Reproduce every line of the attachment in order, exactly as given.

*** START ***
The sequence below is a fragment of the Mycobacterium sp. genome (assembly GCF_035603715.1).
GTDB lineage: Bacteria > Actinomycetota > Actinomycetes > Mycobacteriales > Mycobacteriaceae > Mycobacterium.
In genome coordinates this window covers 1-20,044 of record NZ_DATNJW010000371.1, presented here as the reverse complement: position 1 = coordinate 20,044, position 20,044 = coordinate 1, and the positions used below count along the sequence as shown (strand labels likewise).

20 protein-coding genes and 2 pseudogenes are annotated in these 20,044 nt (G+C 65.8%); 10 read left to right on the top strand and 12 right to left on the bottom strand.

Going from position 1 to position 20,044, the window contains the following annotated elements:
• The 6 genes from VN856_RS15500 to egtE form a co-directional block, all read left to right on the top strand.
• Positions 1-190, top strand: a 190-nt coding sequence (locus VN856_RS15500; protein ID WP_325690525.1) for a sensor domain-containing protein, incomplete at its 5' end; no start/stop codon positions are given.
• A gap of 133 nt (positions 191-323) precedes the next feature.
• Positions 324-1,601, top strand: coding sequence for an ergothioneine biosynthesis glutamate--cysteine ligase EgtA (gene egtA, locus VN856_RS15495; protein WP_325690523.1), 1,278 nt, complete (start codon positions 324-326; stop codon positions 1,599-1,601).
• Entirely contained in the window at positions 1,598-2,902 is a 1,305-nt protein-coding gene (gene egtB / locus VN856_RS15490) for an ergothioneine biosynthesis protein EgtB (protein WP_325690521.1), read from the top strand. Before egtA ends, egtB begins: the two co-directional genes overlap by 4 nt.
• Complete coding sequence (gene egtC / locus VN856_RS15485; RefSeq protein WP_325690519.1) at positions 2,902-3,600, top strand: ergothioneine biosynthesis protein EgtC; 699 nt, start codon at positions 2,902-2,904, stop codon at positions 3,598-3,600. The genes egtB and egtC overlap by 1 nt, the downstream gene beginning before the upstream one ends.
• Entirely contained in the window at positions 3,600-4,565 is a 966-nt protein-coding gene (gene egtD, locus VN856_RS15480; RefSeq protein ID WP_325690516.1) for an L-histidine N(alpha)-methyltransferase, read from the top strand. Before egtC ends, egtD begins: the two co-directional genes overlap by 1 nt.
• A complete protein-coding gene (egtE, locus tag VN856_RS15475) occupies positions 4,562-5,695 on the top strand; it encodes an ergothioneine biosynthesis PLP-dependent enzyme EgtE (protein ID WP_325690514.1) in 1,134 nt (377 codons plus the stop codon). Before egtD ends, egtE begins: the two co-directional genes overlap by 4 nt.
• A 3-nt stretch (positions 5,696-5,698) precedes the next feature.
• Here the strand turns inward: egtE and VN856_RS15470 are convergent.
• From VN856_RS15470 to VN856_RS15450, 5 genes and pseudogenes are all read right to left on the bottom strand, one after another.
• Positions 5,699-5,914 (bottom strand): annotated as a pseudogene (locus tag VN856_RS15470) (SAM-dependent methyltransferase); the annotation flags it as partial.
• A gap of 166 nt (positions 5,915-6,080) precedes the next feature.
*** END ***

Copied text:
The sequence below is a fragment of the Mycobacterium sp. genome (assembly GCF_035603715.1).
GTDB lineage: Bacteria > Actinomycetota > Actinomycetes > Mycobacteriales > Mycobacteriaceae > Mycobacterium.
In genome coordinates this window covers 1-20,044 of record NZ_DATNJW010000371.1, presented here as the reverse complement: position 1 = coordinate 20,044, position 20,044 = coordinate 1, and the positions used below count along the sequence as shown (strand labels likewise).

20 protein-coding genes and 2 pseudogenes are annotated in these 20,044 nt (G+C 65.8%); 10 read left to right on the top strand and 12 right to left on the bottom strand.

Going from position 1 to position 20,044, the window contains the following annotated elements:
• The 6 genes from VN856_RS15500 to egtE form a co-directional block, all read left to right on the top strand.
• Positions 1-190, top strand: a 190-nt coding sequence (locus VN856_RS15500; protein ID WP_325690525.1) for a sensor domain-containing protein, incomplete at its 5' end; no start/stop codon positions are given.
• A gap of 133 nt (positions 191-323) precedes the next feature.
• Positions 324-1,601, top strand: coding sequence for an ergothioneine biosynthesis glutamate--cysteine ligase EgtA (gene egtA, locus VN856_RS15495; protein WP_325690523.1), 1,278 nt, complete (start codon positions 324-326; stop codon positions 1,599-1,601).
• Entirely contained in the window at positions 1,598-2,902 is a 1,305-nt protein-coding gene (gene egtB / locus VN856_RS15490) for an ergothioneine biosynthesis protein EgtB (protein WP_325690521.1), read from the top strand. Before egtA ends, egtB begins: the two co-directional genes overlap by 4 nt.
• Complete coding sequence (gene egtC / locus VN856_RS15485; RefSeq protein WP_325690519.1) at positions 2,902-3,600, top strand: ergothioneine biosynthesis protein EgtC; 699 nt, start codon at positions 2,902-2,904, stop codon at positions 3,598-3,600. The genes egtB and egtC overlap by 1 nt, the downstream gene beginning before the upstream one ends.
• Entirely contained in the window at positions 3,600-4,565 is a 966-nt protein-coding gene (gene egtD, locus VN856_RS15480; RefSeq protein ID WP_325690516.1) for an L-histidine N(alpha)-methyltransferase, read from the top strand. Before egtC ends, egtD begins: the two co-directional genes overlap by 1 nt.
• A complete protein-coding gene (egtE, locus tag VN856_RS15475) occupies positions 4,562-5,695 on the top strand; it encodes an ergothioneine biosynthesis PLP-dependent enzyme EgtE (protein ID WP_325690514.1) in 1,134 nt (377 codons plus the stop codon). Before egtD ends, egtE begins: the two co-directional genes overlap by 4 nt.
• A 3-nt stretch (positions 5,696-5,698) precedes the next feature.
• Here the strand turns inward: egtE and VN856_RS15470 are convergent.
• From VN856_RS15470 to VN856_RS15450, 5 genes and pseudogenes are all read right to left on the bottom strand, one after another.
• Positions 5,699-5,914 (bottom strand): annotated as a pseudogene (locus tag VN856_RS15470) (SAM-dependent methyltransferase); the annotation flags it as partial.
• A gap of 166 nt (positions 5,915-6,080) precedes the next feature.